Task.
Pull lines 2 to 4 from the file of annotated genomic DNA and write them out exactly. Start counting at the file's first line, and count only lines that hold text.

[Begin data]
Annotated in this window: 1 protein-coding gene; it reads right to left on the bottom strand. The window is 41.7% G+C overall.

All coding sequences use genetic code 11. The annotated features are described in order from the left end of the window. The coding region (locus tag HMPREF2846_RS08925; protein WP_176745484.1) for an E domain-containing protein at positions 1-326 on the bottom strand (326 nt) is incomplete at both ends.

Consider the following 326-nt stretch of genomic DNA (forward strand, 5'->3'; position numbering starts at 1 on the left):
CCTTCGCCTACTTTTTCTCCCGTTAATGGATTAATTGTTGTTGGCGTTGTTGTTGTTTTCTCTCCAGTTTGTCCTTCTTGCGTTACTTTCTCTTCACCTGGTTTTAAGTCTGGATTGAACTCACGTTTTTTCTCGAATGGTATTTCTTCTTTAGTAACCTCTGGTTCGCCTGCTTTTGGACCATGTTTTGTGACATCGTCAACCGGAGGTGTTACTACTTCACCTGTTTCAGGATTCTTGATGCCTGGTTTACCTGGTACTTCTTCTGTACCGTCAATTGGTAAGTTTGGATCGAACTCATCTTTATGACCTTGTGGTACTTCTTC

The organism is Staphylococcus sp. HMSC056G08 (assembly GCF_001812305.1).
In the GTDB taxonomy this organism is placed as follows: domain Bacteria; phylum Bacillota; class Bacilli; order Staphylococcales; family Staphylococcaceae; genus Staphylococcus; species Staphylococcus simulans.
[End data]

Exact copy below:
All coding sequences use genetic code 11. The annotated features are described in order from the left end of the window. The coding region (locus tag HMPREF2846_RS08925; protein WP_176745484.1) for an E domain-containing protein at positions 1-326 on the bottom strand (326 nt) is incomplete at both ends.

Consider the following 326-nt stretch of genomic DNA (forward strand, 5'->3'; position numbering starts at 1 on the left):
CCTTCGCCTACTTTTTCTCCCGTTAATGGATTAATTGTTGTTGGCGTTGTTGTTGTTTTCTCTCCAGTTTGTCCTTCTTGCGTTACTTTCTCTTCACCTGGTTTTAAGTCTGGATTGAACTCACGTTTTTTCTCGAATGGTATTTCTTCTTTAGTAACCTCTGGTTCGCCTGCTTTTGGACCATGTTTTGTGACATCGTCAACCGGAGGTGTTACTACTTCACCTGTTTCAGGATTCTTGATGCCTGGTTTACCTGGTACTTCTTCTGTACCGTCAATTGGTAAGTTTGGATCGAACTCATCTTTATGACCTTGTGGTACTTCTTC